Santa Claus: That rotund, imaginary man that brings joy to so many children—and anxiety to so many parents.
Every holiday season parents across the country struggle with the same questions. Should we continue insisting Santa is real and if so, how long? How do we let our child down gently?
The answers are dependent in part on your child’s personality and needs, but sometimes you just don’t know when and how to approach the issue. And to make matters worse, the internet offers lots of conflicting advice on how to deal with Santa.
So, to help makes things a little easier, we’ve gathered some of the information together, including both sides of the “to lie or not to lie” debate and how to deal with the situation when your kids find out.
The case for lying
Many parents bring Santa into their kids’ lives because they view Santa as a fun family tradition and something that brings joy to kids. Those who support the Santa “lie” also say that Santa is just one of many myths that kids are exposed to; characters from television, film, and comic books (like superheroes) aren’t that different than Santa. Mr. Claus is also a way to encourage your child to behave well.
Dr. Benjamin Siegel, a Professor of Pediatrics and Psychiatry at the Boston University School of Medicine, says that parents should consider the values they are trying to impart to their children and whether perpetuating a myth (in this case, Santa) aligns with these morals. So, if Santa represents good values, then that might be a good reason to keep up the myth.
The case for telling the truth
Dr. David Johnson is well-known for his belief that parents shouldn’t lie to their kids about Santa. He’s written a book called The Myths That Stole Christmas, penned several articles for the Psychology Today blog and various other websites, and been interviewed many times, including on Huffpost Live. He’s also received a lot of hate mail from parents who disagree with him.
Dr. Johnson says that it’s wrong to lie and that telling your child Santa exists isn’t doing a greater, justifying good for your child. He believes this lie doesn’t promote imagination because parents are tricking kids into thinking he is real, rather than allowing them to imagine he exists. He also says that the Santa lie isn’t a necessary ingredient in the magic of the holidays and that it robs parents of appreciation; instead of thanking their parents for their generosity and love, kids are thanking Santa. Further, and perhaps most importantly, the Santa lie threatens parental trustworthiness. Kids usually trust their parents more than anyone else in the world, and learning that their parents have been lying to them for years (even a “good” lie like Santa) can be very upsetting if not traumatic.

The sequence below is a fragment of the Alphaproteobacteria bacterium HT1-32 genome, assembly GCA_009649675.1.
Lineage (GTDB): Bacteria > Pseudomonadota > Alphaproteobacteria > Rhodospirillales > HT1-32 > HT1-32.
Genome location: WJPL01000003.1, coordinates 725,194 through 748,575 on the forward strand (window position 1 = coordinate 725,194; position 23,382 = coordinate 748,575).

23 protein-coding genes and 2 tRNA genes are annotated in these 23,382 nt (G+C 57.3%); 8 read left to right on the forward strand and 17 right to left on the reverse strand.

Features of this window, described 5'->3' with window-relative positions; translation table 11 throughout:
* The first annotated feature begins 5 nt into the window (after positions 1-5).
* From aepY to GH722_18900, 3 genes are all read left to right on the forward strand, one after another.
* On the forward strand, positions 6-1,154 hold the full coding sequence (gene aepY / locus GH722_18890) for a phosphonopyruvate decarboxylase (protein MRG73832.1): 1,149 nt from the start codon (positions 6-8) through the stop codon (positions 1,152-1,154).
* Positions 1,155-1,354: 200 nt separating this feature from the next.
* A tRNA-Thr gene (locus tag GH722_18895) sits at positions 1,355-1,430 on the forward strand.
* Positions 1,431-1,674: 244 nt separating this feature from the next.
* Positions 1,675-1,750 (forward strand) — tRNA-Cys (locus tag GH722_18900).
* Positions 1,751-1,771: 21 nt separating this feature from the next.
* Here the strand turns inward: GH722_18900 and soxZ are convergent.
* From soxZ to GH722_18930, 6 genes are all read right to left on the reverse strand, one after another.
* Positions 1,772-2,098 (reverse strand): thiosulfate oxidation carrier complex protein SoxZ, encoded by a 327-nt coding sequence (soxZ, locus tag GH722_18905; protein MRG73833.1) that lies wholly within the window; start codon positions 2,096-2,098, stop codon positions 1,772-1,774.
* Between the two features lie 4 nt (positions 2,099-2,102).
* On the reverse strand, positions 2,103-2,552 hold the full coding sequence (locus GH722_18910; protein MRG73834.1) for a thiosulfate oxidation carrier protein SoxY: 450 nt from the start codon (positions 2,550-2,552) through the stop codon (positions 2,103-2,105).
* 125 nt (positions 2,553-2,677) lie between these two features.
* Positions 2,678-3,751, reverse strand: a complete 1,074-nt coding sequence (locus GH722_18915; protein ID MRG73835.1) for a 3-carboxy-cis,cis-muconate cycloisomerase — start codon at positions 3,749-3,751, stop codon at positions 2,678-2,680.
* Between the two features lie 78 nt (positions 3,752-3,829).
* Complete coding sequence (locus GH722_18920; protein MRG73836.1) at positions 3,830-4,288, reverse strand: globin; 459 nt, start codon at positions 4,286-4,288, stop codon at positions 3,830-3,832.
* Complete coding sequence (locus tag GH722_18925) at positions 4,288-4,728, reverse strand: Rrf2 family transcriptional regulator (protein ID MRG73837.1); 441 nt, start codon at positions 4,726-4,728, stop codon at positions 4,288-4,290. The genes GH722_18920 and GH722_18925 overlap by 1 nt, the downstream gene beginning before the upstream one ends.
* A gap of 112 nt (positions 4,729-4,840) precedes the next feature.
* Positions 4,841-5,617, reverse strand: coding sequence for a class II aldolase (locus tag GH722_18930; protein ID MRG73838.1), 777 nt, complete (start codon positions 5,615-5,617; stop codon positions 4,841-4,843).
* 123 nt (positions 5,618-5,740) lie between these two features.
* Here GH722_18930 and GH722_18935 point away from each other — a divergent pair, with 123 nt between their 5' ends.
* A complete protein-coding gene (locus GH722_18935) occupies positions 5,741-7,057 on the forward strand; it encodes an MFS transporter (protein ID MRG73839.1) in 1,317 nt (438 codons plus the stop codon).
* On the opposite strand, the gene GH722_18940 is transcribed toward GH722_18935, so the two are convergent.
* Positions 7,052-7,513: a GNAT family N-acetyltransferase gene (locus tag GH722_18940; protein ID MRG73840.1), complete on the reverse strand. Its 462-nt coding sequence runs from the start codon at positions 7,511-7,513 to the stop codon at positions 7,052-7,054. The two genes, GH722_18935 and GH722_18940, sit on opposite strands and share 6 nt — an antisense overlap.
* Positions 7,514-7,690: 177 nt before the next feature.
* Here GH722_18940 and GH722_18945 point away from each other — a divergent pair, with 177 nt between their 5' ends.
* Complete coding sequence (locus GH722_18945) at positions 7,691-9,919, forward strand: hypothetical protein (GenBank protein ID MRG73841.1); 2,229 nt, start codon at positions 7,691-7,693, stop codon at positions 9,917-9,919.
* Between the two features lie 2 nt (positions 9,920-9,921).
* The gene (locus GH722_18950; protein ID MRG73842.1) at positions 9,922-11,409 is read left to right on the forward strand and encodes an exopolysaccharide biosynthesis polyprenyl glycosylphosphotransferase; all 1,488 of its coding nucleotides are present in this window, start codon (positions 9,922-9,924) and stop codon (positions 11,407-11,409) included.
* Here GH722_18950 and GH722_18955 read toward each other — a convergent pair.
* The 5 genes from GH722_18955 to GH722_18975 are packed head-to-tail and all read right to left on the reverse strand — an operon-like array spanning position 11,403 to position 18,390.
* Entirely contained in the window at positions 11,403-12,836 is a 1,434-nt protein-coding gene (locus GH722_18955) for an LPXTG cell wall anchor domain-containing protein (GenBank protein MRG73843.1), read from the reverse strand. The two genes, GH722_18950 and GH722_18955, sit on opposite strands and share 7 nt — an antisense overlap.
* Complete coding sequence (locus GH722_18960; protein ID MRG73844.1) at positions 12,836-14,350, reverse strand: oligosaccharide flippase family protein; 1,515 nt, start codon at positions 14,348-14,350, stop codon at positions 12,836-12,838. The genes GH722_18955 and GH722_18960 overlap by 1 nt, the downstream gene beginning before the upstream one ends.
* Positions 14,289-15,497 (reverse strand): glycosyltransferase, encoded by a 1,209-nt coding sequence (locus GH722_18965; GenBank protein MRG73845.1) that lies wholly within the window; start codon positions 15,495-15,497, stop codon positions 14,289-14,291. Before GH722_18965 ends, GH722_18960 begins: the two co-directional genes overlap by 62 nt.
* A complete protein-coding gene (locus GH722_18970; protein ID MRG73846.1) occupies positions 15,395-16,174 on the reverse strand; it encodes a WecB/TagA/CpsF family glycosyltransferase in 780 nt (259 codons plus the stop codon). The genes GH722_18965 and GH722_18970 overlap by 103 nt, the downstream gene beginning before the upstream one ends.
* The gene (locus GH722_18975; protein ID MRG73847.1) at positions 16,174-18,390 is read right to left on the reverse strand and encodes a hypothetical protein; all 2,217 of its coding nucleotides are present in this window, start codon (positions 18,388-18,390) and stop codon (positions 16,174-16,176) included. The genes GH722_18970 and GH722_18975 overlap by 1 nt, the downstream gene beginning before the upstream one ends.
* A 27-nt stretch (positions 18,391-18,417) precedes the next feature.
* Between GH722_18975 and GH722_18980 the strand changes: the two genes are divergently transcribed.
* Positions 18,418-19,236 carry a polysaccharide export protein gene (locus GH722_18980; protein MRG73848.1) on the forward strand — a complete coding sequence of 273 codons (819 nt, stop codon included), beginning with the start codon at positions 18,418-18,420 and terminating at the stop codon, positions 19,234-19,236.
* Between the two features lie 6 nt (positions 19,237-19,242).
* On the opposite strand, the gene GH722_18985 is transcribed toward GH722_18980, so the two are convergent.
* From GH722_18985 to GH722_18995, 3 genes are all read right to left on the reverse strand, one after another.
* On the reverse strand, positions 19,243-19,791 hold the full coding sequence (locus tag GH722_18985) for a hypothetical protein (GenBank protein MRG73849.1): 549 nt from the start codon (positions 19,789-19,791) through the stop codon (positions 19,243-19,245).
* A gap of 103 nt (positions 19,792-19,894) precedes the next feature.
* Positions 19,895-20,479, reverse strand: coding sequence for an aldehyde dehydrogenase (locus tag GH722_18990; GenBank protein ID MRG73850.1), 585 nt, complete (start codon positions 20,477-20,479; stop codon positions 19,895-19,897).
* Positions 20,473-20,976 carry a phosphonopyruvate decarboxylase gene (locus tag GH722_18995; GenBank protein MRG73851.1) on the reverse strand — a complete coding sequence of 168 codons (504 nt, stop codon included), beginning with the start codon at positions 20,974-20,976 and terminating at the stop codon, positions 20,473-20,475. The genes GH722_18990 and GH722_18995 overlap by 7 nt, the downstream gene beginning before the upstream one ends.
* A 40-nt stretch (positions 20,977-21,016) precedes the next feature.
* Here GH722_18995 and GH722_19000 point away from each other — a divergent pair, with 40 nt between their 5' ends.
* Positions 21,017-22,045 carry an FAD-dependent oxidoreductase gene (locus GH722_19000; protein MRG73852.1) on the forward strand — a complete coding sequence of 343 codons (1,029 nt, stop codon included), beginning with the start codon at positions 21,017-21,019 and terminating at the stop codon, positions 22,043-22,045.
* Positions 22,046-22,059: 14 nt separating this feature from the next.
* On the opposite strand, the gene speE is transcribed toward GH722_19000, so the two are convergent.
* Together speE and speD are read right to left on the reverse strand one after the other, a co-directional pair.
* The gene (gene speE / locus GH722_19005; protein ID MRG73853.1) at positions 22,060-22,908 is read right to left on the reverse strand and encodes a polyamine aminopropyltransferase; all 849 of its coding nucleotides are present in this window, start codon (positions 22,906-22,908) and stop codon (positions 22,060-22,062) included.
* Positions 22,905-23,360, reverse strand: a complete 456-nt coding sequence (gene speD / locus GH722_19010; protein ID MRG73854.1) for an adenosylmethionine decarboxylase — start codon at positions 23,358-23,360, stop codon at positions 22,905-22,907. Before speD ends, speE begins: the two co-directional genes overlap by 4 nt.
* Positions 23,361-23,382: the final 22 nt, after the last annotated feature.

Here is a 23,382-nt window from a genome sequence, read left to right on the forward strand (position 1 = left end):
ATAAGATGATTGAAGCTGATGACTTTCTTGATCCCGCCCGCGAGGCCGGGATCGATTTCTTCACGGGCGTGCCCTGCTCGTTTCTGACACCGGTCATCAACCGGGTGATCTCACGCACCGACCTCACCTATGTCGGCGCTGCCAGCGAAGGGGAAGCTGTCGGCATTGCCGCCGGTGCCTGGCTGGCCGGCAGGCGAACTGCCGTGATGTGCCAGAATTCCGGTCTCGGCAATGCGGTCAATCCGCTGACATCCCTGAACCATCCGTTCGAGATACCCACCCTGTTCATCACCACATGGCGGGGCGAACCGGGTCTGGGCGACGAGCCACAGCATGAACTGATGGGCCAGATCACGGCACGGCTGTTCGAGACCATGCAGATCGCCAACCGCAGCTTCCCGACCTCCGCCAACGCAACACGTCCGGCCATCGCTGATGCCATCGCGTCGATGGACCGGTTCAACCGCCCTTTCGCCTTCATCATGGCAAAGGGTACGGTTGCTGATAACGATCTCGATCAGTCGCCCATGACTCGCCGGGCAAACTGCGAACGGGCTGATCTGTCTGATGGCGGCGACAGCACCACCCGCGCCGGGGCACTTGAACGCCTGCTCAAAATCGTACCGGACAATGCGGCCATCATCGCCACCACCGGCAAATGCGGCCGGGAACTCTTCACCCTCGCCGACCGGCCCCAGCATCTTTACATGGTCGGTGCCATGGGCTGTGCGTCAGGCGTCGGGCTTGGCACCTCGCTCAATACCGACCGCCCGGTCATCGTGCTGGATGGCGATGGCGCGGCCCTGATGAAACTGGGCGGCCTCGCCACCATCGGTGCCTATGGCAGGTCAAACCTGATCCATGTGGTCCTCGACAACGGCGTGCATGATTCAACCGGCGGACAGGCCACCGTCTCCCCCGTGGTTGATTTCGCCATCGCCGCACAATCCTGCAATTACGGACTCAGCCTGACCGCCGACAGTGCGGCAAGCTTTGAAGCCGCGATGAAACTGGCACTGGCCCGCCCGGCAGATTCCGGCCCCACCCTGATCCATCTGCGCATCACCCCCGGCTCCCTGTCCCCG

When your kids find out
Many kids find out about Santa on their own around age seven or eight, and according to Siegel, when they do, it’s not that big of a deal. Siegel says that most kids handle it well when they find out a myth isn’t real, and they actually tend to handle it better than parents. He notes that kids realize their parents aren’t all-powerful, but that happens during adolescence anyway.
Talking to your kids
If your kids are upset that you lied to them, acknowledge their disappointment and ask them about their feelings. You can tell them that Santa is a tradition that your family shares and encourage them to remember the fun and happiness that Santa brought to the holidays.
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